No Grumbling Allowed

At Sackville United Baptist Church we have been working through Paul’s letter to the Philippians each Sunday morning for the past few weeks. Yesterday we took time to reflection on this little gem,

Do everything without grumbling or arguing, so that you may become blameless and pure

I like that the word used here is grumbling instead of complaining. Most people I know don’t want to be known as a complainer, but I have never heard anyone worry about being a grumblier. There is a big difference between grumbling and complaining.

Grumbling happens when two or more people get together and talk about all of the things they are making them unhappy. However none of the people involved in the conversation are directly related to the problems being discussed. This means nothing can happen. The problem is not brought to light, and there is no way for the issue to be addressed or corrected.

Complaining on the other hand is also between two or more people but the people involved in the conversation are directly related to the problem at hand. Someone is unhappy with something and they are taking their concern to the person they are unhappy with, with the hope that their concerns can be fixed.

I think in a lot of ways complaining gets a bad reputation. I have no qualms complaining when I feel that something has gone wrong.

For example about a year ago Meghan and I compared cell phone bills and I realized I was paying about $25 a month more than she was and I was getting less service. In fact I quickly added it up and realized if I were to pay for everything she was getting I would be paying about $70 a month compared to her $30 a month. This made me unhappy so I called my cell phone provider and complained. I explained to them that if I canceled today and started with this other company even if I paid their contract cancellation fee I would save enough money each month that after 6 months that I would be even. They saw it my way and surprise, surprise they were in fact able to find a number of cost saving solutions to retain my ‘valued business’.

When a person feels something is not going right they can either voice their concerns to the people involved (complaining), or they can voice their concerns with people who are not involved (grumbling). Grumbling is toxic to the church.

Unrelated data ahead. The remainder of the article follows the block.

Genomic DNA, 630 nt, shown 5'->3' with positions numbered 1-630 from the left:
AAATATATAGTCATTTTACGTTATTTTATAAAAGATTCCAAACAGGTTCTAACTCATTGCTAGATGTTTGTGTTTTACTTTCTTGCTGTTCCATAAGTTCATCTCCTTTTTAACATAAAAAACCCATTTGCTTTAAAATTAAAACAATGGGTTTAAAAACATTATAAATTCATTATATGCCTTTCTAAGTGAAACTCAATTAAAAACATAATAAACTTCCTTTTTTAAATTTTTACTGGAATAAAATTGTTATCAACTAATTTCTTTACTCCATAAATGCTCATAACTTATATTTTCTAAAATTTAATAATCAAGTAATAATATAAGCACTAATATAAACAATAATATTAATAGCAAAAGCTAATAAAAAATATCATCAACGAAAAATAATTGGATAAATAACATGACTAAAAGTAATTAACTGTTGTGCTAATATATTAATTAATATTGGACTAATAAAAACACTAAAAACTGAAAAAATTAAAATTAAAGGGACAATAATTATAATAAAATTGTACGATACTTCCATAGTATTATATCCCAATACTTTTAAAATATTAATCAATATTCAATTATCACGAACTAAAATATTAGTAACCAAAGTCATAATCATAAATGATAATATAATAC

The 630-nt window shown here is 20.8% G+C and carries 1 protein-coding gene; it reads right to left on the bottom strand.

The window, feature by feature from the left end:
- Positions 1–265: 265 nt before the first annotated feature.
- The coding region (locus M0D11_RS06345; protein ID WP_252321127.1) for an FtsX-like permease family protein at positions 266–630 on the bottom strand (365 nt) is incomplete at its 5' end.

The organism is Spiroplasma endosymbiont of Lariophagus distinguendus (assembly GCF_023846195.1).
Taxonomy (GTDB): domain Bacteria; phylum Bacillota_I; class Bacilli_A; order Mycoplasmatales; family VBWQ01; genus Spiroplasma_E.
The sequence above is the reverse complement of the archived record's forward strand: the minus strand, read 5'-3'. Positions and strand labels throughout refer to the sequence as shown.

Grumbling is toxic because it is hidden. People grumble off the grid because they don’t want to be seen as complaining. This means their concern cannot be addressed because the right people don’t know there is a problem.

Grumbling is toxic because it is contagious. When people get together to grumble they will slowly draw in their entire circle of influence into their grumbling. What may have begun as a relatively small problem that could have been easily addressed with a conversation has become a major issue affecting many in the congregation.

Grumbling is toxic because it intensifies issues. The more people grumble the more serious the problem seems and the more they wonder why the leadership of the church isn’t doing something about it. The truth is no action is being taken because no one has yet voiced their concerns outside of their grumble circle.  When the concern is finally voiced often people are doing so with their preverbal torches and pitchforks in hand.

Don’t worry about being a complainer. Worry about being a grumbler. Complaints can be met, addressed and hopefully fixed. Grumbling just damages the church. You could even say that when you grumble you can make the church crumble. But you probably don’t want to say that around people, it is a pretty lame joke.


Did you know there is a Mr Men for Grumbling!? I didn’t until today!

***This blog is based on the sermon I gave on Sunday November 3rd. You can listen to the full sermon here***

4 thoughts on “No Grumbling Allowed

  1. Pingback: Wanderings of the Week 11/10/13 | My Life on the Balance Beam

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